Yesterday, Secretary Napolitano and Assistant Secretary John Morton met with the press to reveal their plans to overhaul the U.S. immigration detention system. These plans include intentions to renovate motels and nursing homes to serve as detention facilities. These facilities would, Napolitano says, be less restrictive than current detention facilities. The agency also plans to build two new ICE detention facilities to serve as models for others.
As Napolitano and Morton have expressed, these reforms are meant to centralize the detention system, which is currently decentralized and lacking oversight. As it stands now, detainees are held in a mix of ICE detention centers, privately managed facilities, and county jails. ICE reforms are also intended to improve efficiency and cut costs.
I hold mixed feelings about these details of the ICE reforms - on one hand, I am heartened to learn that Morton intends to improve oversight and create less-restrictive detention facilities for detainees who do not pose a risk to themselves or others. I also hope that these reforms will help to deconstruct the profit-oriented prison-industrial complex that exists today. However, on the other hand, I have not yet heard any viable plans on the part of ICE to pursue true community-based alternatives to detention.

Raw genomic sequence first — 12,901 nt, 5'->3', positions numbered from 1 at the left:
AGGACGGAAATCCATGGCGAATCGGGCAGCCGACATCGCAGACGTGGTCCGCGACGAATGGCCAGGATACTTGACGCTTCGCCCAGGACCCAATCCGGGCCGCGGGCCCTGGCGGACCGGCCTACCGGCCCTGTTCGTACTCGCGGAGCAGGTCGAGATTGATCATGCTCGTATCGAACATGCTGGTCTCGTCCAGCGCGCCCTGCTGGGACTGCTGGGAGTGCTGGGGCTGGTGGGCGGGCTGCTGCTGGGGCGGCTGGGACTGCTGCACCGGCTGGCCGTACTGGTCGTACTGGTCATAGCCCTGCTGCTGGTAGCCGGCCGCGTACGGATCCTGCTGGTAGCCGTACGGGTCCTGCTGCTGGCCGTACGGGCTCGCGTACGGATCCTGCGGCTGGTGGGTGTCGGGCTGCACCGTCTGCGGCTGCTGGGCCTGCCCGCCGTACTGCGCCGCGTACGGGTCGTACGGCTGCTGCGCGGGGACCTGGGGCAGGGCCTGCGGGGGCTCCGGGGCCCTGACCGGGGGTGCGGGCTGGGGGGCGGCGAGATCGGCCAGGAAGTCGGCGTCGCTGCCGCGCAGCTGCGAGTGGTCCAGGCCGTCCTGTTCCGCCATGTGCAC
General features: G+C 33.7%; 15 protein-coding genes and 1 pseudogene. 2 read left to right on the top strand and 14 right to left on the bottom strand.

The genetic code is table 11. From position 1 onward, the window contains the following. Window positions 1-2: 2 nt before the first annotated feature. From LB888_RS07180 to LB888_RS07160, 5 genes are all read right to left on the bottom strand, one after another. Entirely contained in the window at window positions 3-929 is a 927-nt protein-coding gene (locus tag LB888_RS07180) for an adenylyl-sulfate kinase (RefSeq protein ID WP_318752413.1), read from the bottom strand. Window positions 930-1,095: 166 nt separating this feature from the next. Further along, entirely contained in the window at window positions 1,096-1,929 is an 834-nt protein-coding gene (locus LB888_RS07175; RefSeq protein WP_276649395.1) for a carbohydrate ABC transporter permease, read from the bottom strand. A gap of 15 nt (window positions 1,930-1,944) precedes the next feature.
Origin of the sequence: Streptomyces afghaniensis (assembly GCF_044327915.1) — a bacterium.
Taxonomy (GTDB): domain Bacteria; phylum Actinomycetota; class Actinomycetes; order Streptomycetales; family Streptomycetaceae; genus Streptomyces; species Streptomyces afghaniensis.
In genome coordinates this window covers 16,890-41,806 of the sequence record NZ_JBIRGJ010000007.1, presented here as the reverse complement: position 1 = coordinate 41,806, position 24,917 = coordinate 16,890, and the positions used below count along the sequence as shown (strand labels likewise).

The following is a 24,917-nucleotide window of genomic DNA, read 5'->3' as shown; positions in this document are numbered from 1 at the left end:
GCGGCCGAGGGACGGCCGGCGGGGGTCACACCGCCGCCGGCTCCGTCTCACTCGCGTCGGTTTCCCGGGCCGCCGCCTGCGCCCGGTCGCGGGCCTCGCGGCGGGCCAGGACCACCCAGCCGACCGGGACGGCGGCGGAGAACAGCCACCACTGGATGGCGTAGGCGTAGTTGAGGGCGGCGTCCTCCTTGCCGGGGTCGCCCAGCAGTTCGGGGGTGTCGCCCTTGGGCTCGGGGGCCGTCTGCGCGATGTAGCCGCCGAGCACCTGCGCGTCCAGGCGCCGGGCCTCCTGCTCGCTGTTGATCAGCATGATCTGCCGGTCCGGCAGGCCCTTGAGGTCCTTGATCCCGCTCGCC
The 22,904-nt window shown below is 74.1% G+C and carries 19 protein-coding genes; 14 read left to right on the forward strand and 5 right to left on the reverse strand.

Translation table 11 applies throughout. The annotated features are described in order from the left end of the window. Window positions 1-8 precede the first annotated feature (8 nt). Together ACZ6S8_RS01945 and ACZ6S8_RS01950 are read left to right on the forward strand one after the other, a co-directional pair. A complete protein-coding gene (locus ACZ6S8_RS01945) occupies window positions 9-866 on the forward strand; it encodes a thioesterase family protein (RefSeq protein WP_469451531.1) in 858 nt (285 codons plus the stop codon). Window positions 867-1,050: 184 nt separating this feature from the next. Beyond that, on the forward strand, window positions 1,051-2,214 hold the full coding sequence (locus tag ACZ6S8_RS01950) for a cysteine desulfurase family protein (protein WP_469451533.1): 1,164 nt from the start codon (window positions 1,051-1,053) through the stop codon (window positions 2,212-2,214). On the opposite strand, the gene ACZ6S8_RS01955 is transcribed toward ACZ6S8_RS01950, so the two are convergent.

Having detainees wear ankle bracelets is not an alternative to detention - it is merely another form of custody. Vulnerable populations and other detainees who do not pose a risk to themselves or others should be enrolled in community-based alternatives to detention programs or released as their cases are processed. Detention should be a last resort, not a default.
A good first step in this direction would be for ICE to conduct a comprehensive risk and needs assessment of its detainee population. Such an assessment would give ICE a clearer picture of which detainees could be eligible for less restrictive forms of custody, alternatives to detention, or release.
In addition, ICE needs to make a stronger commitment to immediately providing needed medical treatment for all detainees. It is unconscionable for detainees to die or experience permanent disability because recommended medical treatment was withheld.
See this New York Times editorial for some more thoughts on yesterday's announcement.
A bit of background: John Morton had assigned Dora Schriro, a corrections expert, to do a thorough review of the detention system. After eight months, Schriro submitted her report to Morton, but then left the agency to become the commissioner of correction in New York City. In August, following Schriro's report, Morton announced ambitions plans to reform ICE to shift from a penal system to a truly civil detention system. At that point, Schriro's report had not been made public and the details of the ICE reforms were unclear. Now, Secretary Napolitano's meeting with the press yields some clarity. The 35-page Schriro report will be made available to the public online this afternoon.